Nancy Apple & Rob McNurlin, |
River Road or Rail
This old-fashioned, pretension-free CD brings together two genial talents, Memphis rockabilly/honkytonk performer Nancy Apple and Kentucky folksinger Rob McNurlin. Though McNurlin is technically a far better singer than Ramblin' Jack Elliott (to whom he's sometimes compared), writes many of his own songs and lays no claim to Elliott-level (which is to say world-class) eccentricity, he's clearly a kindred soul. Apple has a warm and irresistible Southern voice. The only way to dislike this record is to dislike hillbilly-flavored folk music on principle, and if you don't like that sort of thing, you'll want to be on your way. I'll feel sorry for you, though.
Except for a nice reading of the well-traveled "Lost Highway," written by Leon Payne but best known from the Hank Williams recording, the songs are originals by Apple, McNurlin or both, supplemented by two exceptional compositions from -- I take it -- personal friends. One of the latter is Jeff Walburn's nightmarish "Lucille," not to be confused with the comparably titled Don Schlitz song and monster 1978 hit for Kenny Rogers. True, the two songs open with a similar premise; but then Walburn's lurches off in a direction so dark and scary that it makes the Schlitz heart-ripper feel positively uplifting in comparison. Rather less unsettlingly, John Flavell contributes the moody cowboy meditation "Drover," which would fit easily into Ian Tyson's repertoire; one, or at least I, would be hard-pressed to speak greater praise.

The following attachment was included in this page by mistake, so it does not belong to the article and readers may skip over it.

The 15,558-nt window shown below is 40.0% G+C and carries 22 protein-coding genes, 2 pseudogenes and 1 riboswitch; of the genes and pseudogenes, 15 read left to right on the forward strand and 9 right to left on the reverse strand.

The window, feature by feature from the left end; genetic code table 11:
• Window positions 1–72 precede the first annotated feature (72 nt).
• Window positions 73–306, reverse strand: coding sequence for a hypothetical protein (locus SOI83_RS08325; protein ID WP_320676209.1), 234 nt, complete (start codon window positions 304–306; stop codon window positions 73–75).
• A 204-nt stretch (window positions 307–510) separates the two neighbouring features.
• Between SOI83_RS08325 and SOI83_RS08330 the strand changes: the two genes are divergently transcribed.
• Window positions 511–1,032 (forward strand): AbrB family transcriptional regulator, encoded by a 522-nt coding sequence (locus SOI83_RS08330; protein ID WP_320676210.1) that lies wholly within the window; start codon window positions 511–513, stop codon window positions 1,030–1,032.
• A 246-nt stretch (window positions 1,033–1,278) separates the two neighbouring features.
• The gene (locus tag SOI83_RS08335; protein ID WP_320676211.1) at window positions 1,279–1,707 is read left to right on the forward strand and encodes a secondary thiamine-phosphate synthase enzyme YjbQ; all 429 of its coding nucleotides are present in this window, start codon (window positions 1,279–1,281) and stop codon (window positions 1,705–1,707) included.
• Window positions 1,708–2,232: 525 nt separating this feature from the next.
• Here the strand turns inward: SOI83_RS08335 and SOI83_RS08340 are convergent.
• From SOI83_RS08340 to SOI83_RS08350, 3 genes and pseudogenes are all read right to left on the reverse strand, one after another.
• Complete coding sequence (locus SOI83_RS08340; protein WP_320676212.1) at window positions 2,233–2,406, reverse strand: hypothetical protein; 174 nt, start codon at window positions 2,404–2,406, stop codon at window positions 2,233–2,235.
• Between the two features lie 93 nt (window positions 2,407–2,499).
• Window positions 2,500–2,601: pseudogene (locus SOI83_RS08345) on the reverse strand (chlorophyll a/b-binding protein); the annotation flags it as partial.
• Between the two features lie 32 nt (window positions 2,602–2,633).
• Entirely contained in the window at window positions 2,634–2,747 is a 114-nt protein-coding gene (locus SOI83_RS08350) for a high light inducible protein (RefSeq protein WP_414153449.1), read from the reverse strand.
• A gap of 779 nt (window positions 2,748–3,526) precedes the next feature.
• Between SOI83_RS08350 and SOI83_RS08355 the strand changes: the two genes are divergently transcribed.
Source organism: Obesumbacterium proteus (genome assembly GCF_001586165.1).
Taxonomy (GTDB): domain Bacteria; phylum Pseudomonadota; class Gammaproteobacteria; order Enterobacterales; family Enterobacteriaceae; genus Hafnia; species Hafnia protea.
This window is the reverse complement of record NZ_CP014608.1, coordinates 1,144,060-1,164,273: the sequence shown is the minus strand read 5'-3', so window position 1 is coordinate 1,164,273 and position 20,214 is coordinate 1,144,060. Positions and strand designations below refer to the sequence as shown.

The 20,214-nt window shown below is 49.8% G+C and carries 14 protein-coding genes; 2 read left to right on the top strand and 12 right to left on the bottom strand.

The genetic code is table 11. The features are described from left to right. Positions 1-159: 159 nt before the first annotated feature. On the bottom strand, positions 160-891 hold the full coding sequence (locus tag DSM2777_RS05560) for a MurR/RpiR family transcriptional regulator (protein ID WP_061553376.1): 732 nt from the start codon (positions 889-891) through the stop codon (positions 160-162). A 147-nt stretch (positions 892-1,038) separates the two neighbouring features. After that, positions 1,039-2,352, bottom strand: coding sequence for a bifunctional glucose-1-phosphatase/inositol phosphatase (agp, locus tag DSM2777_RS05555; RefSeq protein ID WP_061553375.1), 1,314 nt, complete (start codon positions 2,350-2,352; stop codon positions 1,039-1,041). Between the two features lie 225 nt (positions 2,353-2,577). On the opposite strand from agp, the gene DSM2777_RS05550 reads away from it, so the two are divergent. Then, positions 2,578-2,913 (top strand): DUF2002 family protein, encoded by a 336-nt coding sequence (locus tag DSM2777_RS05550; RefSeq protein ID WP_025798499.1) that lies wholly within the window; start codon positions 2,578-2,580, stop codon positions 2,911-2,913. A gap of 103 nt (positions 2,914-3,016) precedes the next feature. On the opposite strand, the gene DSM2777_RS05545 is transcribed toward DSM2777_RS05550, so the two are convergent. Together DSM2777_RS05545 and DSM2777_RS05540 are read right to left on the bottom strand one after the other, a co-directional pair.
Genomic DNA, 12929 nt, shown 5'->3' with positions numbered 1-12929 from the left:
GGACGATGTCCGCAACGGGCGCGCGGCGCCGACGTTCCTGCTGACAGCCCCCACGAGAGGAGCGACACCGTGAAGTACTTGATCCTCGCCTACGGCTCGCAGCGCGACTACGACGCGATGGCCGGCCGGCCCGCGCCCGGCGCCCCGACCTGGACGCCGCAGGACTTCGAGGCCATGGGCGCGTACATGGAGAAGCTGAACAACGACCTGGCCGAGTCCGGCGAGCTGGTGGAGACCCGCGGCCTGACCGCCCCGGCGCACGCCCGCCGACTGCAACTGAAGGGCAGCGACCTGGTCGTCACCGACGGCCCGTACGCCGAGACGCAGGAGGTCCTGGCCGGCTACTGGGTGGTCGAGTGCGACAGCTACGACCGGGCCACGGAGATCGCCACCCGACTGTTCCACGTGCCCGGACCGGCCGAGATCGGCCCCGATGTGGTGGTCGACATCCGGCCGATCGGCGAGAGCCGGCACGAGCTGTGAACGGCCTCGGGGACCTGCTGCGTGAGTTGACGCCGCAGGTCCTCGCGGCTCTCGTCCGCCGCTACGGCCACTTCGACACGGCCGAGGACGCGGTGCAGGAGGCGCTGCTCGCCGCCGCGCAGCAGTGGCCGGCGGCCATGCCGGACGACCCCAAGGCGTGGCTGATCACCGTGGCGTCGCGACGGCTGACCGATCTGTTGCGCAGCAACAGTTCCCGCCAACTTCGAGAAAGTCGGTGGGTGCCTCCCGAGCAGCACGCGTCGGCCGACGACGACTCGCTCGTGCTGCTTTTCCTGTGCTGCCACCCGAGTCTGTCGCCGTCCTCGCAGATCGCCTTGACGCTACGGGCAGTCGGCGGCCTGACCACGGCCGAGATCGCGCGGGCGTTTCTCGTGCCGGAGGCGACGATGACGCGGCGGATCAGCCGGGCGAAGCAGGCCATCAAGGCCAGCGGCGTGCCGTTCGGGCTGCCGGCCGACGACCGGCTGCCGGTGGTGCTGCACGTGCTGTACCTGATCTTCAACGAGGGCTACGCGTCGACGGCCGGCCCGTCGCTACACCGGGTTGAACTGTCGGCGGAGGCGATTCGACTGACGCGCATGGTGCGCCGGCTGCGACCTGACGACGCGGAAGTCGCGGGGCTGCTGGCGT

Apple/McNurlin's own songs unearth novel ways to re-engage such familiar folk and country subject matter as rambling, homesickness, honkytonk women, love, family, heartbreak and death. Apple's "Cathead Biscuits & Gravy" wittily relates an episode of road food and road sex. Her "You Said Goodbye -- by the San Juan River" is a folk equivalent of the sort of country duet George Jones and Tammy Wynette (or Conway Twitty and Loretta Lynn) used to do to fiery perfection. McNurlin's "Chariot Wheels," a song that burrows deeper into you each time you hear it, finds a striking metaphor to represent a relationship's shifting fortunes. The title tune, another McNurlin creation, fills every expectation one might entertain of a piece whose title alone encompasses the foundational themes of a vast body of American ballads.
The two accompany themselves variously on acoustic and electric guitars, harmonica and accordion, augmented by a handful of other musicians handling fiddle, slide, mandolin and other downhome instruments. A certain Sparky Apple is credited with "tenor and baritone barking." All present, human and otherwise, acquit themselves admirably.
by Jerome Clark